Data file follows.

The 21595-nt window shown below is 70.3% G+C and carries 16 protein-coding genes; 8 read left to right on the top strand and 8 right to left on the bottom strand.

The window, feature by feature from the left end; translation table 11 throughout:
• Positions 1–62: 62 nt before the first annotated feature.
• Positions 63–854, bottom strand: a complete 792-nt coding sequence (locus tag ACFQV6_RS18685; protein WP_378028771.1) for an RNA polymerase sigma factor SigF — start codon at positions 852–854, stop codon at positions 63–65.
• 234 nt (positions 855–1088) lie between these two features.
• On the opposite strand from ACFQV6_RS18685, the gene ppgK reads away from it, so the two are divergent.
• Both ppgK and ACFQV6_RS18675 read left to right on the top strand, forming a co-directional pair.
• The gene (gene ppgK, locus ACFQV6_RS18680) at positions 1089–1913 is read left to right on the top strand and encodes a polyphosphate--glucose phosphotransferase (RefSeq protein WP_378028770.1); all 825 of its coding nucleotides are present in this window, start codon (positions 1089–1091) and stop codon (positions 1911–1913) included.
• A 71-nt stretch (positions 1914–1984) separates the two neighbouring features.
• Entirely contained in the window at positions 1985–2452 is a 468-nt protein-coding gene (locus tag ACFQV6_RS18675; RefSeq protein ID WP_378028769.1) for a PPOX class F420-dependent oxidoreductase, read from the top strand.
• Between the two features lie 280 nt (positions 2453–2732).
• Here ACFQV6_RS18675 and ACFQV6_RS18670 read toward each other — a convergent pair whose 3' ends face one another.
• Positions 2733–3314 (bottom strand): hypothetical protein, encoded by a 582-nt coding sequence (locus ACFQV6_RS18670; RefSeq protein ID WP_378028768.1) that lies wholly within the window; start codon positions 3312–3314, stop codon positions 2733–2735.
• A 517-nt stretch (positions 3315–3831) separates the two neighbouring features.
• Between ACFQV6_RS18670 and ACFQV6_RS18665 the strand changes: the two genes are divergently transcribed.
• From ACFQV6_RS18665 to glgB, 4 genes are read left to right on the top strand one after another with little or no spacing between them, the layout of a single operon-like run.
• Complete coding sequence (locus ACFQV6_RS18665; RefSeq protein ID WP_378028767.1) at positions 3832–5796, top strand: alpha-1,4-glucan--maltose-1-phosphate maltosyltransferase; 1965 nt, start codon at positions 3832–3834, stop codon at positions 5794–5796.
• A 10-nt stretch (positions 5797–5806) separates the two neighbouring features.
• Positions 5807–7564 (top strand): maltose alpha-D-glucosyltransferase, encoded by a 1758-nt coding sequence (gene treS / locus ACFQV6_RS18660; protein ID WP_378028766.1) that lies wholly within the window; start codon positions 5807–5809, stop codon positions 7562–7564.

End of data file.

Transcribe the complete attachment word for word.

The 21595-nt window shown below is 70.3% G+C and carries 16 protein-coding genes; 8 read left to right on the top strand and 8 right to left on the bottom strand.

The window, feature by feature from the left end; translation table 11 throughout:
• Positions 1–62: 62 nt before the first annotated feature.
• Positions 63–854, bottom strand: a complete 792-nt coding sequence (locus tag ACFQV6_RS18685; protein WP_378028771.1) for an RNA polymerase sigma factor SigF — start codon at positions 852–854, stop codon at positions 63–65.
• 234 nt (positions 855–1088) lie between these two features.
• On the opposite strand from ACFQV6_RS18685, the gene ppgK reads away from it, so the two are divergent.
• Both ppgK and ACFQV6_RS18675 read left to right on the top strand, forming a co-directional pair.
• The gene (gene ppgK, locus ACFQV6_RS18680) at positions 1089–1913 is read left to right on the top strand and encodes a polyphosphate--glucose phosphotransferase (RefSeq protein WP_378028770.1); all 825 of its coding nucleotides are present in this window, start codon (positions 1089–1091) and stop codon (positions 1911–1913) included.
• A 71-nt stretch (positions 1914–1984) separates the two neighbouring features.
• Entirely contained in the window at positions 1985–2452 is a 468-nt protein-coding gene (locus tag ACFQV6_RS18675; RefSeq protein ID WP_378028769.1) for a PPOX class F420-dependent oxidoreductase, read from the top strand.
• Between the two features lie 280 nt (positions 2453–2732).
• Here ACFQV6_RS18675 and ACFQV6_RS18670 read toward each other — a convergent pair whose 3' ends face one another.
• Positions 2733–3314 (bottom strand): hypothetical protein, encoded by a 582-nt coding sequence (locus ACFQV6_RS18670; RefSeq protein ID WP_378028768.1) that lies wholly within the window; start codon positions 3312–3314, stop codon positions 2733–2735.
• A 517-nt stretch (positions 3315–3831) separates the two neighbouring features.
• Between ACFQV6_RS18670 and ACFQV6_RS18665 the strand changes: the two genes are divergently transcribed.
• From ACFQV6_RS18665 to glgB, 4 genes are read left to right on the top strand one after another with little or no spacing between them, the layout of a single operon-like run.
• Complete coding sequence (locus ACFQV6_RS18665; RefSeq protein ID WP_378028767.1) at positions 3832–5796, top strand: alpha-1,4-glucan--maltose-1-phosphate maltosyltransferase; 1965 nt, start codon at positions 3832–3834, stop codon at positions 5794–5796.
• A 10-nt stretch (positions 5797–5806) separates the two neighbouring features.
• Positions 5807–7564 (top strand): maltose alpha-D-glucosyltransferase, encoded by a 1758-nt coding sequence (gene treS / locus ACFQV6_RS18660; protein ID WP_378028766.1) that lies wholly within the window; start codon positions 5807–5809, stop codon positions 7562–7564.